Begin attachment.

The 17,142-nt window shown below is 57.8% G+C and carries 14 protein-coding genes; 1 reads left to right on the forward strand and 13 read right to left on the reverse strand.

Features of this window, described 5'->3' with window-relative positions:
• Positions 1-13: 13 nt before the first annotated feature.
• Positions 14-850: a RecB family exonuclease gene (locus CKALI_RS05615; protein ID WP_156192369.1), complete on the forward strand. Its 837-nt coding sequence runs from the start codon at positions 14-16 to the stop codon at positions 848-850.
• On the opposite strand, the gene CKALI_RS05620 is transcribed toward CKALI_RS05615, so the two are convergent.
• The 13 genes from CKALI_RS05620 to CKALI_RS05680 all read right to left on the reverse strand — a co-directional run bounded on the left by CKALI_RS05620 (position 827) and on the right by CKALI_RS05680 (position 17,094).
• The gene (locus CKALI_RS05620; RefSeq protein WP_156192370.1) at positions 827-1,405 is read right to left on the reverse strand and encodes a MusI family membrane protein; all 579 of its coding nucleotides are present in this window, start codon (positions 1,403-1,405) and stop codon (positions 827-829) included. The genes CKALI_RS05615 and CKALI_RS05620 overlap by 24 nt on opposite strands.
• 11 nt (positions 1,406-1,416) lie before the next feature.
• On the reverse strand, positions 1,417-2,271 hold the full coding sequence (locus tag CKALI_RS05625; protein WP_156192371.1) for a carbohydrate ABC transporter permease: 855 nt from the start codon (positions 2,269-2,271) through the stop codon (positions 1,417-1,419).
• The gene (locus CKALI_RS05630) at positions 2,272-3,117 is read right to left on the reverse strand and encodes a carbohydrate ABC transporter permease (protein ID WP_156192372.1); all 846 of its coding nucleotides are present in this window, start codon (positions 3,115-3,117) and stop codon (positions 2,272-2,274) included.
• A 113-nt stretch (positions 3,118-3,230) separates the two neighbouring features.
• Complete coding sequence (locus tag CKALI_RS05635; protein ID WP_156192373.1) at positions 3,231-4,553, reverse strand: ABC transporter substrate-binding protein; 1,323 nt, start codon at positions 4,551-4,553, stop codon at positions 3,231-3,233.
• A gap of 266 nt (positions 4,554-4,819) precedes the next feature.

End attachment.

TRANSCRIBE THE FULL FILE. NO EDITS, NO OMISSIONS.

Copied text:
The 17,142-nt window shown below is 57.8% G+C and carries 14 protein-coding genes; 1 reads left to right on the forward strand and 13 read right to left on the reverse strand.

Features of this window, described 5'->3' with window-relative positions:
• Positions 1-13: 13 nt before the first annotated feature.
• Positions 14-850: a RecB family exonuclease gene (locus CKALI_RS05615; protein ID WP_156192369.1), complete on the forward strand. Its 837-nt coding sequence runs from the start codon at positions 14-16 to the stop codon at positions 848-850.
• On the opposite strand, the gene CKALI_RS05620 is transcribed toward CKALI_RS05615, so the two are convergent.
• The 13 genes from CKALI_RS05620 to CKALI_RS05680 all read right to left on the reverse strand — a co-directional run bounded on the left by CKALI_RS05620 (position 827) and on the right by CKALI_RS05680 (position 17,094).
• The gene (locus CKALI_RS05620; RefSeq protein WP_156192370.1) at positions 827-1,405 is read right to left on the reverse strand and encodes a MusI family membrane protein; all 579 of its coding nucleotides are present in this window, start codon (positions 1,403-1,405) and stop codon (positions 827-829) included. The genes CKALI_RS05615 and CKALI_RS05620 overlap by 24 nt on opposite strands.
• 11 nt (positions 1,406-1,416) lie before the next feature.
• On the reverse strand, positions 1,417-2,271 hold the full coding sequence (locus tag CKALI_RS05625; protein WP_156192371.1) for a carbohydrate ABC transporter permease: 855 nt from the start codon (positions 2,269-2,271) through the stop codon (positions 1,417-1,419).
• The gene (locus CKALI_RS05630) at positions 2,272-3,117 is read right to left on the reverse strand and encodes a carbohydrate ABC transporter permease (protein ID WP_156192372.1); all 846 of its coding nucleotides are present in this window, start codon (positions 3,115-3,117) and stop codon (positions 2,272-2,274) included.
• A 113-nt stretch (positions 3,118-3,230) separates the two neighbouring features.
• Complete coding sequence (locus tag CKALI_RS05635; protein ID WP_156192373.1) at positions 3,231-4,553, reverse strand: ABC transporter substrate-binding protein; 1,323 nt, start codon at positions 4,551-4,553, stop codon at positions 3,231-3,233.
• A gap of 266 nt (positions 4,554-4,819) precedes the next feature.